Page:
Jun
10
2014

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Baling Begins at Last

by Tyler

So, after three years of dreaming and planning, we've finally reached the baling portion of building a straw bale house. I have to take a minute to register my shock at how long we've been working on this project. Where on earth has the time gone? This is insane. Thank heavens for this journal—everything would be a complete blur of forgotten memories without it.

Here's what's happened so far:

  1. September, 2011We buy land in Vermont.

  2. November, 2011We build our first naïve model of the house we want to build.

  3. May, 2012We go to a cob building workshop.

  4. May, 2012 — We realize cob is a horrible building material for New England.

  5. July, 2012We go to a timber framing workshop at North House Folk School.

  6. July, 2012 — We return with a 12'x16' white pine timber frame we cut ourselves.

  7. August, 2012We decide to wrap our little frame with straw bales.

  8. October, 2012We build a new house model.

  9. November, 2012We finish paying off the land in Vermont

  10. January, 2013We buy a truck and a travel trailer.

  11. January, 2013We move to Vermont to start homesteading.

  12. March, 2013Tara spends two months sanding and staining our timber frame

  13. June, 2013We build a foundation for the house.

  14. Summer, 2013We get sidetracked building a giant, norwegian-style timber frame workshop.

  15. November, 2013We run out of money.

  16. January, 2014I land a job working remotely for Bocoup.

  17. April, 2014We go to a strawbale building workshop.

  18. April, 2014We raise our timber frame.

  19. May, 2014Our strawbales our delivered.

  20. May, 2014The SIP roof is installed on the frame.

  21. June, 2014 — Construction continues…

Damn.


To be completely honest, I wasn't that excited when we started baling.

20D Nails on Pony Wall to Grip Straw Bales Tyler Loading Straw Bales into the Truck

I just felt numb.

Tyler Tamping the First Bale into Place

Numb to the amount of work that we'd done…

Tara Adding the Second Bale

…and numb to the reality of how much I knew remained.

First Row of Bales Complete

I remember thinking that this dream of ours was actually a gauntlet…

Second Row of Straw Bales Installed

…the likes of which I might never escape.

Tara Re-Tying a Straw Bale

I didn't continue because I was inspired by our dream…

Tyler Stuffing Holes in Third Course of Straw Bales

…I did so because we'd come too far to quit.


As is often the case with our journals, I'm writing this well after the events within took place. It is the evening of June 29th, 2014, and I'm in a completely different frame of mind. I wish I could go back in time and knock some sense into myself. I'd tell the Tyler back then to appreciate the moments he half-heartedly participated in above, and to fully recognize all that they represent.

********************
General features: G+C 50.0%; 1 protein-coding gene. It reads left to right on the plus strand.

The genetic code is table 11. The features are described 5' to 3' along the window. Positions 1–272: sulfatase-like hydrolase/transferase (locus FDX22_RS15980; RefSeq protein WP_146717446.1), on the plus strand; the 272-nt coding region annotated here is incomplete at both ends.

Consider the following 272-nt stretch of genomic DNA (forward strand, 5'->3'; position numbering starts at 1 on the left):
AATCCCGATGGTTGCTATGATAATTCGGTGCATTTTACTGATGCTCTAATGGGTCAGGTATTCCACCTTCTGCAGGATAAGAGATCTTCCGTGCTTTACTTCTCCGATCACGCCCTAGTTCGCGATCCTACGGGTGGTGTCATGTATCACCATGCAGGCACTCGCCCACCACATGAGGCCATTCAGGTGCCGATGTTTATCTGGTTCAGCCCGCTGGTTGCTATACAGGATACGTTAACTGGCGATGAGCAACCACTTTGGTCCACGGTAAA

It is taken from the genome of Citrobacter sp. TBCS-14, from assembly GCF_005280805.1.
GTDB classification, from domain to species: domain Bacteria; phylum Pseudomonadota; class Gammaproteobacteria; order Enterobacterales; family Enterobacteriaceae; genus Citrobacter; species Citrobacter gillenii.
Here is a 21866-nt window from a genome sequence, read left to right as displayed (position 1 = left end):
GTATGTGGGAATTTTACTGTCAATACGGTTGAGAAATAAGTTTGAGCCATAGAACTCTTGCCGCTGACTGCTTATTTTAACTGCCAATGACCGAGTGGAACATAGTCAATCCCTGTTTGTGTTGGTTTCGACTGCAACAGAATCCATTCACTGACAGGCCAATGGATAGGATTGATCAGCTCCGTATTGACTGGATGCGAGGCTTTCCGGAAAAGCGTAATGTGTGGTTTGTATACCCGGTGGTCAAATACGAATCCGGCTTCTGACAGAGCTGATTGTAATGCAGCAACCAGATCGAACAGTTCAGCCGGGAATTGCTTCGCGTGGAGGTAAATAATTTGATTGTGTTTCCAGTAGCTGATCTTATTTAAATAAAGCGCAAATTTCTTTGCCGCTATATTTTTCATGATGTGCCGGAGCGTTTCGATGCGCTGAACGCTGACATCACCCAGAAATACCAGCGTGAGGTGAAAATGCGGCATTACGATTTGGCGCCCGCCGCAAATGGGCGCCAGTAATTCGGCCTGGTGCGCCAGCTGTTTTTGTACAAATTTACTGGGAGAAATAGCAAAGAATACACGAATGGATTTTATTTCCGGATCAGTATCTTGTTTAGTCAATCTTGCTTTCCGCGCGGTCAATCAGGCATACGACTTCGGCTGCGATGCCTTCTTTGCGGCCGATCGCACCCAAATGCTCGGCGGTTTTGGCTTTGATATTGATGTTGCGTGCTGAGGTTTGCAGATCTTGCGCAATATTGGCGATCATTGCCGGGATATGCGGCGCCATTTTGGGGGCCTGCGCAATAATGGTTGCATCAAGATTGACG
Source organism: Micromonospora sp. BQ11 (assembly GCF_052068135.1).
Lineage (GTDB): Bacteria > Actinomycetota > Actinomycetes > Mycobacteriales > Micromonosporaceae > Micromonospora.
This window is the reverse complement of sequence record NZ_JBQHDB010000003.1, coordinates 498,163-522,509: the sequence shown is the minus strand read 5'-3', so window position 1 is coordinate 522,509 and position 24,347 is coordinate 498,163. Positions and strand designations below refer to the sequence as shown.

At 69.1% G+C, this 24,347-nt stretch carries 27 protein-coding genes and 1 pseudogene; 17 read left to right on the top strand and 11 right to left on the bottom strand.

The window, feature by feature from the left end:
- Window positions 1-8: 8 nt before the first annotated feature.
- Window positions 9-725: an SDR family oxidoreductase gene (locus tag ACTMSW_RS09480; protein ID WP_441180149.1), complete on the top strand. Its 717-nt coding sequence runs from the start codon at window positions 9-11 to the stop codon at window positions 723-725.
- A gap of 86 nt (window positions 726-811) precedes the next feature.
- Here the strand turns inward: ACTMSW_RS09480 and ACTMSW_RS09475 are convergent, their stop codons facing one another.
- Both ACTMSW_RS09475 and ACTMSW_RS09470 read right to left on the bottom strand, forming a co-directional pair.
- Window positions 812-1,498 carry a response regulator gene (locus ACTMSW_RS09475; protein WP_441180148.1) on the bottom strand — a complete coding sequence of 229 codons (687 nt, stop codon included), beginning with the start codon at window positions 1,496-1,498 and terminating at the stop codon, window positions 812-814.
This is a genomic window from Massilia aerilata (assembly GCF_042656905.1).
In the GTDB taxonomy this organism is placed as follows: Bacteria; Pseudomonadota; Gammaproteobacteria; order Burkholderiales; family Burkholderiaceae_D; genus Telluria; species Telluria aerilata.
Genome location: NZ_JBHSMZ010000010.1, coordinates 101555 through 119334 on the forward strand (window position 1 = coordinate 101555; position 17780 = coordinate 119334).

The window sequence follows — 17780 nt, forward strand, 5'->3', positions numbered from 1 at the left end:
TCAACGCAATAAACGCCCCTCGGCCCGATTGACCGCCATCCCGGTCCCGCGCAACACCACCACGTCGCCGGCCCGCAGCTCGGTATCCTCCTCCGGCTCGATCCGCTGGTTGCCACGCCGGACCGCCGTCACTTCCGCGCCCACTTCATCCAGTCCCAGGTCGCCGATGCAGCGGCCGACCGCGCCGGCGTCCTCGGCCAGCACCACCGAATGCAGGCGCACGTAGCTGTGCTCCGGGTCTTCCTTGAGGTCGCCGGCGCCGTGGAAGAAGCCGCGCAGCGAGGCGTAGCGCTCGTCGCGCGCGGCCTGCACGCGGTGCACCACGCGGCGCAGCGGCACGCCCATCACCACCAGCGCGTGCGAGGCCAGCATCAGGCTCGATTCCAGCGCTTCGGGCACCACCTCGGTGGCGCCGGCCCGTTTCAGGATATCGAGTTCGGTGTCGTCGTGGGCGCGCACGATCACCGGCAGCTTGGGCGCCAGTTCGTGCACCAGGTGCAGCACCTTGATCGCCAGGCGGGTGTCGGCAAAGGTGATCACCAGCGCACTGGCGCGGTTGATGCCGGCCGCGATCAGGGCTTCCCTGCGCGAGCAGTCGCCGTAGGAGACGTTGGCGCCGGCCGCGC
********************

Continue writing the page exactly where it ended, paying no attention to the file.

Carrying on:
Ah well. Those moments are gone, like all other moments, replaced with the here and now. Happily, I can read this journal any time, and then do what the me who recorded these images didn't: appreciate the memories captured within. I am so glad we are keeping this record. And I am so glad we're building this house. Holy crap, we're doing it!


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6 comments

Looks great. Any idea of the R-value you are getting from the bales?
Posted by peter on June 30th, 2014 at 1:39 AM
Dear T&T,
One of the things that I appreciate the most about your journals (both the bike trip and the homestead) is your honesty about the hard parts. I love the rants and questioning. What stands out in both is your tenacity and good humor, and the fact that you expose yourselves to all of us, your fans and readers, says worlds about your willingness to let us learn from you as we marvel at your boldness. Your journals stand as a metaphor for life, and as you both take the risks that many of us would like to but just can't, we just appreciate your efforts all the more. Keep up the good work! And it IS good work in every sense of both words.
Posted by Nancy Kane on June 30th, 2014 at 7:44 AM
Peter--

Thanks! The R value of a bale wall is difficult to measure... it changes with the moisture content in the walls, which is pretty much in constant flux. Based on what I've read, I'd guess they are somewhere between R30 and R40. Here is an interesting article about the question.

Nancy--

Thank you for the kind words, it's really uplifting to hear that there are people out there enjoying our story :)
Posted by Tyler on June 30th, 2014 at 8:22 AM
Yay! Walls! So exciting to watch!
Posted by Nicki on June 30th, 2014 at 9:12 AM
I've finished reading all your entries...i love everything about both of u
And guess what i have restarted reading goingslowly ...from the very beginning
My life now is not complete without checking out on u both...
So many inspirations rendered..
May everything go well...
Posted by suzet on June 30th, 2014 at 9:24 AM
Tara & Tyler, I have followed your blog for a long time, read the cycle touring part twice and now looking forward to every episode of the homesteading. You inspired me to cycle around Australia. I have just reached halfway (see blog). Being in my 50s and having family commitments limits me to 4 weeks a year touring but I love it and can't wait to get back on the road. You guys are inspirational and I recommend your blog to all my family and friends. If you ever make it Melbourne you can stay at my house anytime. Cheers Joe Lionnet
Posted by joe lionnet on June 30th, 2014 at 4:05 PM
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